In my earlier blog, I set up the context for the discovery of a new species of giant file clam in the northwest Atlantic in collaboration with colleagues from Fisheries and Oceans Canada. I want to emphasize that assigning a name to a specimen (one aspect of taxonomy) is a dynamic thing. While we do our best to review the scientific literature and examine as many specimens as possible, it is not rare that a re-examination of or access to more information can lead to a different conclusion.
In the case of our new giant file clam, we needed more specimens from our waters to compare with the European species (that we originally assumed our specimen to be), and we needed more of the latter, too. So, we borrowed material from three European natural history museums (Belgium, Bergen and Copenhagen). We sent a graduate student to the Smithsonian and to the American Museum of Natural History. We obtained new specimens from the Gully Marine Protected Area and the Flemish Cap area (northeast of the Newfoundland Grand Bank, in collaboration with a Spanish expedition).
Finally, we had images of 152 specimens for our morphological analysis.
But the problem with most giant file clams is the fact that they do not display many distinguishing morphological characters. They have a fairly oval-shaped shell with a somewhat simple hinge, an oblique V-shape ligament pit (visible in the top right portion of Figure 2), and some faint radial ribs on the external side of the valves. As a result, trying to compare species based on traditional morphometrics (e.g., shell length vs. shell width, hinge length, etc.) was not going to reveal much.
So, we resorted to use a relatively recent statistical approach called “Shape Analysis”. With this, we can actually describe the shape (contour) of each shell and quantitatively compare them within and between species.
This analysis—which required months to acquire the images, extract the 2-D shape data and do the comparisons—confirmed that adult (i.e., non-larval) specimens found in the northwest Atlantic are morphologically very similar to those from the northeast Atlantic. With only that data in hand, we would probably conclude that our specimens are at least marginally representative of the European giant file clam and could not be considered a different species. Fortunately, my DFO colleagues were able to extract fresh tissues from some of the newly collected northwest Atlantic specimens to do DNA Barcoding.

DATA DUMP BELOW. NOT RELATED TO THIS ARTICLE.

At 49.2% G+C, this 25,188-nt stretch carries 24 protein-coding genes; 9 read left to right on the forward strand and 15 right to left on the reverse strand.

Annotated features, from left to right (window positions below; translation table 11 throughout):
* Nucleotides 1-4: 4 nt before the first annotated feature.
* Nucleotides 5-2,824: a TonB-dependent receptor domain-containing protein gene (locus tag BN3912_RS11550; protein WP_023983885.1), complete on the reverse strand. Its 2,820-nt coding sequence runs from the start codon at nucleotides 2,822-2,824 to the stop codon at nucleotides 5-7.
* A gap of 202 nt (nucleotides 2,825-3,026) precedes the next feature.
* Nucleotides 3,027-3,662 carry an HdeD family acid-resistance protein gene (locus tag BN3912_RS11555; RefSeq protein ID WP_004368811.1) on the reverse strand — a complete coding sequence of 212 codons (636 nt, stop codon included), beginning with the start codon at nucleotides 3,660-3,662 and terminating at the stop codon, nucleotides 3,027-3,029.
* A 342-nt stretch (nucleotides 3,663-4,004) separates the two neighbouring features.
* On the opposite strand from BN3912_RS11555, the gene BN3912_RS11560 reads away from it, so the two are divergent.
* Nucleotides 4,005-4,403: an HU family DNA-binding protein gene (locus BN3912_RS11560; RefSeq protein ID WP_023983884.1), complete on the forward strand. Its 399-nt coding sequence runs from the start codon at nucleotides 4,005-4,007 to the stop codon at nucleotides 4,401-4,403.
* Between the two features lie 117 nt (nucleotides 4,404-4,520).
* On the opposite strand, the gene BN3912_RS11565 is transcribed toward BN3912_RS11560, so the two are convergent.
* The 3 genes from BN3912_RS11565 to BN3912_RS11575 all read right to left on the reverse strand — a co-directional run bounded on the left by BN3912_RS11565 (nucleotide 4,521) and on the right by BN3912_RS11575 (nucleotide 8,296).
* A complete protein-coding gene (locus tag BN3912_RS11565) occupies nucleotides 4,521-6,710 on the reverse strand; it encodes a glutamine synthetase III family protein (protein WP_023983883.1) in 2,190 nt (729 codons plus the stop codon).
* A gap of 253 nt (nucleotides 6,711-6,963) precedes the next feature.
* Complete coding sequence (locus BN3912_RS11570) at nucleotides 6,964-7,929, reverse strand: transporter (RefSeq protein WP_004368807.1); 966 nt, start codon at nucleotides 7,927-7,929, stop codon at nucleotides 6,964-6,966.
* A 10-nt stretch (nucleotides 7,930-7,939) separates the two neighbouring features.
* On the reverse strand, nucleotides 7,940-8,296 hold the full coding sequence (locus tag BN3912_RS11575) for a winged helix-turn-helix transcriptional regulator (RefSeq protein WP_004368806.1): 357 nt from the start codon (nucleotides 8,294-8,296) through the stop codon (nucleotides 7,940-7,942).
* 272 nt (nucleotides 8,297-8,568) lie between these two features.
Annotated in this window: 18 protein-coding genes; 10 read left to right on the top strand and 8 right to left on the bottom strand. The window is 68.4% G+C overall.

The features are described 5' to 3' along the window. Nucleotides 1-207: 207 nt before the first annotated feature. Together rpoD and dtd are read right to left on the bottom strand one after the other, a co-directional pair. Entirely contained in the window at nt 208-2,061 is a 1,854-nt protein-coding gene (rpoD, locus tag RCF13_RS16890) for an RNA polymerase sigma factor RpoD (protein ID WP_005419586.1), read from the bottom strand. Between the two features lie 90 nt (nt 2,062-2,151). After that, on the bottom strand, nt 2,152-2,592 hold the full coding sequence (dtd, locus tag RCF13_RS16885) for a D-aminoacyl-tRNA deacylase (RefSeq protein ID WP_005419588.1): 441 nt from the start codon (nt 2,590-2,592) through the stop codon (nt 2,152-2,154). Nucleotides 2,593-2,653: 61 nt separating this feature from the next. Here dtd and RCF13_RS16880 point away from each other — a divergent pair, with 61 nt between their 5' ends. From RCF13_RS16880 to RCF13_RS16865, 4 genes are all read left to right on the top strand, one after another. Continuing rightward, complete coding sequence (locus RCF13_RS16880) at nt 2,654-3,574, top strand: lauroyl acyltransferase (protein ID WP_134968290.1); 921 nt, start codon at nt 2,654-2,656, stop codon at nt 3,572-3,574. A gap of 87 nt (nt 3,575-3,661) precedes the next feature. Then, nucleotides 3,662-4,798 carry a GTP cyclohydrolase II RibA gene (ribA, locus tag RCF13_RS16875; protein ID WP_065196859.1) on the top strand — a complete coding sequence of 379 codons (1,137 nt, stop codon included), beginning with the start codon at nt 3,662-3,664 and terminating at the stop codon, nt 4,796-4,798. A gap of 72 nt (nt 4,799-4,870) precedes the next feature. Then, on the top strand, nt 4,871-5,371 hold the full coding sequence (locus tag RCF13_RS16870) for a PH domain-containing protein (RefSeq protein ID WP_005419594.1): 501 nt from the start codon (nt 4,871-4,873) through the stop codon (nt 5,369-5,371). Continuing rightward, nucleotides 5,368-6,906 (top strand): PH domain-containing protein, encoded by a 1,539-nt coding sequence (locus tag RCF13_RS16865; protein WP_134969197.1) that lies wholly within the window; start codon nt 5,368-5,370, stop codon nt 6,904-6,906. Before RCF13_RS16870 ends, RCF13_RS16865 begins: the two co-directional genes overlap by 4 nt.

This new data was then compared to published barcodes from the European giant file clam species, two species from the Gulf of Mexico and two species from the northeast Pacific. The result: a significant genetic difference, amply sufficient to place our specimens under a new species. We named it Acesta cryptadelphe, which means the “cryptic sibling”, because of its strong morphological resemblance to the European species.
So, after all of this, we now have a new species. But why should we get excited about one new species? The fact is: we know that there are plenty of species on this planet that have yet to be discovered. In an environment like the deep sea, only a fraction of what lives there has been described. Many of the species names we assign to organisms (that look like they are already known to science) may well be incorrect. The new cryptic species of giant file clam from the northwest Atlantic is a good example of that. And if we want to understand and protect our ocean biodiversity, we really need to know what it is made of. In fact, the Gully received the designation of Marine Protected Area in May 2004 particularly because of its high biodiversity. And this study shows that we are just scratching the surface.
Read Part 1 of Jean-Marc’s story about the giant file clam: